The law is straightforward for divorce and adultery: If you cheat, your spouse may divorce you. But as with everything in legal circles, this simple-sounding rule is more complex in practice than you might expect. For one thing, the legal definition of adultery may not match your expectations.
Books and movies have trained us to think of it as a long-running affair between two furtive lovers. But legally, even a single act of adultery is enough to launch a divorce. The only requirement is that the adultery has to have taken place before the divorce petition was brought. The standard of proof is also lower than you might expect. There is no requirement that a spouse get “caught in the act” or that there be photos or physical evidence.
Instead, a judge will simply decide if there is a “preponderance of evidence,” basically whether it’s more likely than not that adultery happened. It’s not enough that the other spouse merely suspects that adultery is going on or that the spouse had the opportunity to cheat.
But for neither is hard evidence required. A judge could decide adultery occurred simply by inference—that the facts and circumstance lead to a reasonable conclusion—and there’s no requirement that the person with whom the spouse is cheating be identified or named. Of course, if either the cheating spouse or the other person admits to the affair, or submits evidence of it, then that’s more than sufficient.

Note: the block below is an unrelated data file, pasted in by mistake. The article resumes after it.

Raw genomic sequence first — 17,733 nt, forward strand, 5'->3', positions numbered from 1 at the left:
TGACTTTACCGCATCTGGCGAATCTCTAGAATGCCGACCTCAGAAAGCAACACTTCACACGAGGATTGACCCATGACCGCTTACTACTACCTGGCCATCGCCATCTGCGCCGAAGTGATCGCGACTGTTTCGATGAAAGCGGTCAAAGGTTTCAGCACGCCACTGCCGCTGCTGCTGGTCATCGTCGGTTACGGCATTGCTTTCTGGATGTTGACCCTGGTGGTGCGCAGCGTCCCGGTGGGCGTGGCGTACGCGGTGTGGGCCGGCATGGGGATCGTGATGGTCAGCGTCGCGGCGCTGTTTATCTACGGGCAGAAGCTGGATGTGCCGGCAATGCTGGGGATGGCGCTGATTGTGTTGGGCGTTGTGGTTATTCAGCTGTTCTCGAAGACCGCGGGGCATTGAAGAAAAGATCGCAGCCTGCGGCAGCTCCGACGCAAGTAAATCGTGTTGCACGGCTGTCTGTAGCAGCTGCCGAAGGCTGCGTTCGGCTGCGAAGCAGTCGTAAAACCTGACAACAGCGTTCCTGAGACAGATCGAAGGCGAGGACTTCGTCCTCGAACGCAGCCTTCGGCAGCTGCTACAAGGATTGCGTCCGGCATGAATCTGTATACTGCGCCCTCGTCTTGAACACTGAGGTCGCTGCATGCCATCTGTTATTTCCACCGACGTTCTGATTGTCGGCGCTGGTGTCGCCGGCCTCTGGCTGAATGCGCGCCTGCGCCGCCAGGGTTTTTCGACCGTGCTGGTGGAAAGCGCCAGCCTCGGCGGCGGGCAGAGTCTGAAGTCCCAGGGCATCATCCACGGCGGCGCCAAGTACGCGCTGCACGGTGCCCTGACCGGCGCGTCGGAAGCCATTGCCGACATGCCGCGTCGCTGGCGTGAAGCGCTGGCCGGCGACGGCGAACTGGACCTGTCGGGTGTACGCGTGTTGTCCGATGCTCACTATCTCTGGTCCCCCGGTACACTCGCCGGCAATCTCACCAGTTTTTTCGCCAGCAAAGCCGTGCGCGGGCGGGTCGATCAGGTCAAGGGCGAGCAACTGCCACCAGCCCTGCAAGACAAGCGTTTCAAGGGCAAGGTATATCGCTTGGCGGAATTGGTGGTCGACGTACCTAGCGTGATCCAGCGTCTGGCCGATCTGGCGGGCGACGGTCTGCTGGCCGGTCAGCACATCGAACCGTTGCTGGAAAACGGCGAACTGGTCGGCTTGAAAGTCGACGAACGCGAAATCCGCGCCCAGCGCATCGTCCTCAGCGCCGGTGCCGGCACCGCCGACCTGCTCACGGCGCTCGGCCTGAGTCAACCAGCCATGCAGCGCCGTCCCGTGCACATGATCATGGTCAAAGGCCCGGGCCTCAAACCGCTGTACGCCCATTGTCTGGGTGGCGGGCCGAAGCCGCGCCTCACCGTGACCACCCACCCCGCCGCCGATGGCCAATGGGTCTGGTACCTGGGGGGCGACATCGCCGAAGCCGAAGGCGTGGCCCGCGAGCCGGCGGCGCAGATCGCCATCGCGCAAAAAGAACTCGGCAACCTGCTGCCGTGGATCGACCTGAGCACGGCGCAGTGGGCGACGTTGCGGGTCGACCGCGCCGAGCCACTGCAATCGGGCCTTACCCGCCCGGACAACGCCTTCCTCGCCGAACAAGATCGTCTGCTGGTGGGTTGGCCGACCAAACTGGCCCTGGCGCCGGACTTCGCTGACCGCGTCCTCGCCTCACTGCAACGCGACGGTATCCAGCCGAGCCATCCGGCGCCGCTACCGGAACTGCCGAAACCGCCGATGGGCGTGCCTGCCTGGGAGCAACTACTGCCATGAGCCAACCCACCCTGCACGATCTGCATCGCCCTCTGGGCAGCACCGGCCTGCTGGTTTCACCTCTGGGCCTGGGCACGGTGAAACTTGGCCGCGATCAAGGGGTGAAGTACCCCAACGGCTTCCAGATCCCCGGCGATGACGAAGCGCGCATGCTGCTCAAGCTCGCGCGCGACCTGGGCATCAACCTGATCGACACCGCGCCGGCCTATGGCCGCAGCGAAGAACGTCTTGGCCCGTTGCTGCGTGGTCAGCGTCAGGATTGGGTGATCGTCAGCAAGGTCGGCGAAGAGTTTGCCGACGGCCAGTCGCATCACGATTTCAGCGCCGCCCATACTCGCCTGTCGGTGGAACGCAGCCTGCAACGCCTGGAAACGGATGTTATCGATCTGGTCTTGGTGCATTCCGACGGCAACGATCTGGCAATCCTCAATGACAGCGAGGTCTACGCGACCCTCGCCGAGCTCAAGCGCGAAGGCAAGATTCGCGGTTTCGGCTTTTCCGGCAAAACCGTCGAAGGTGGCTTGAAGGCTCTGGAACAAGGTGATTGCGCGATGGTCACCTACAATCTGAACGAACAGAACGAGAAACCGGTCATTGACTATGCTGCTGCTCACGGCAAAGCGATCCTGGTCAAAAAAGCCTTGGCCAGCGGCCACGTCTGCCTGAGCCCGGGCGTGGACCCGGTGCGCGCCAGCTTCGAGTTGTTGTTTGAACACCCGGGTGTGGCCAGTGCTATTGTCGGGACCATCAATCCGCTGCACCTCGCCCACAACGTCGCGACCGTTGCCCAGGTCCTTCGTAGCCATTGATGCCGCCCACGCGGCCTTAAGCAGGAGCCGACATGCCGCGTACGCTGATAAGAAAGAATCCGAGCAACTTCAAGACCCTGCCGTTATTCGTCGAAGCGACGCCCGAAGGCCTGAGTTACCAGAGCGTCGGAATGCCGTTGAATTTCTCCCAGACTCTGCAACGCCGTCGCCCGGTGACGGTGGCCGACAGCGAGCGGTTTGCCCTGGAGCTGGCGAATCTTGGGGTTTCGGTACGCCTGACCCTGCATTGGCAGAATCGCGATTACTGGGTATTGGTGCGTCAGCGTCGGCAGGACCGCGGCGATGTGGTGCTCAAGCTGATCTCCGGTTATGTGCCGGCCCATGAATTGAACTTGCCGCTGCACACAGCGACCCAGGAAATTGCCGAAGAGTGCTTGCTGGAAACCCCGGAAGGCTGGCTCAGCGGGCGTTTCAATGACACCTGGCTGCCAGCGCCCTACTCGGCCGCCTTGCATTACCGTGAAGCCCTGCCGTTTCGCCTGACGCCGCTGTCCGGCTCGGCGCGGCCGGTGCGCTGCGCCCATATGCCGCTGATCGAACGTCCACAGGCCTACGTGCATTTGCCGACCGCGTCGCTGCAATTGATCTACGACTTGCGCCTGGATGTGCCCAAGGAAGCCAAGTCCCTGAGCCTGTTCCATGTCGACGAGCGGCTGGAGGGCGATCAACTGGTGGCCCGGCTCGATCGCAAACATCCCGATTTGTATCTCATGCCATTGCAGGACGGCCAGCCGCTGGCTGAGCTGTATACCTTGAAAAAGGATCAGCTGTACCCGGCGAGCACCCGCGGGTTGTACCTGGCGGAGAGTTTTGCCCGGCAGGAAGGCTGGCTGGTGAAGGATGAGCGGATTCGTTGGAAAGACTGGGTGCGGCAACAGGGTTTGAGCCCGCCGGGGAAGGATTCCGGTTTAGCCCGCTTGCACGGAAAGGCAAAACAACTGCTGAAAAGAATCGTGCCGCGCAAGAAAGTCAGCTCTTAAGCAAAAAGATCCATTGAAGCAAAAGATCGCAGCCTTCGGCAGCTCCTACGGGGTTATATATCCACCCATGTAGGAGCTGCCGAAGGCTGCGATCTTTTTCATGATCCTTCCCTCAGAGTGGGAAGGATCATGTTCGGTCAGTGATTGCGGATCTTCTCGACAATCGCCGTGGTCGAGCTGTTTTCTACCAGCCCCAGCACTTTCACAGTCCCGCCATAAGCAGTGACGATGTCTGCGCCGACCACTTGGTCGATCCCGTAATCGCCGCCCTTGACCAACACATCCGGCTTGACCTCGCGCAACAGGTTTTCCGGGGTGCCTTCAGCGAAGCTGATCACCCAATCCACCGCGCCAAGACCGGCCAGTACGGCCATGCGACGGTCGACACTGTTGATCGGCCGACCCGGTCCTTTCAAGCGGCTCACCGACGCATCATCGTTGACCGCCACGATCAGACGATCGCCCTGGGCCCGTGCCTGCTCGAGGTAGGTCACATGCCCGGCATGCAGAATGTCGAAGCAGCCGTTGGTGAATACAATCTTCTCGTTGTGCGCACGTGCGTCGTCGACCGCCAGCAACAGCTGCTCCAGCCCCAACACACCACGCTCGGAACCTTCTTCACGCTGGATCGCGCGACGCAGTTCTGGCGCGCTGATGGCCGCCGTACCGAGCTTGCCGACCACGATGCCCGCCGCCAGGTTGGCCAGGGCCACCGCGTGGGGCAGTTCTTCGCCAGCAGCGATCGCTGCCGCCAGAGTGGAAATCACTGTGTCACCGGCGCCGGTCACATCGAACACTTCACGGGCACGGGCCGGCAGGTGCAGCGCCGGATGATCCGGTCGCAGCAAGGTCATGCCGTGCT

Even if adultery is proven, there is still one more hurdle. In the right circumstances, adultery can be condoned. For example, if out of love and a desire to make the marriage work one spouse takes back an adulterous, cheating spouse, then he or she may not be able to ask for a divorce based on the earlier adultery. In this scenario, the innocent spouse may be considered to have condoned the adultery for divorce purposes.
Changes in society have also led to changes in how adultery is defined. A few years ago, Canadian law defined adultery the same way it defined marriage—as occurring between two people of opposite sexes. But in a 2005 case, a woman in British Columbia was granted a divorce after she showed that her husband had committed adultery with another man, and the definition is now much broader.
The internet has also changed the kinds of behaviors that can lead to a divorce. From cell phones to text messages to webcams, spouses with a wandering eye have a lot more ways to get into trouble. But the law, so far, has not changed: For it to be considered adultery, there must be actual physical contact.
Regardless of the details, adultery is not always the best grounds for divorce. In fact, it can take so long for cases involving adultery to be heard that the divorcing spouses may have already lived apart for more than a year—a much simpler basis for getting a divorce.
This is an excerpt from Russell Alexander’s new book, The Path to a Successful Divorce: Russell Alexander’s Guide to Separation, Divorce and Family Law.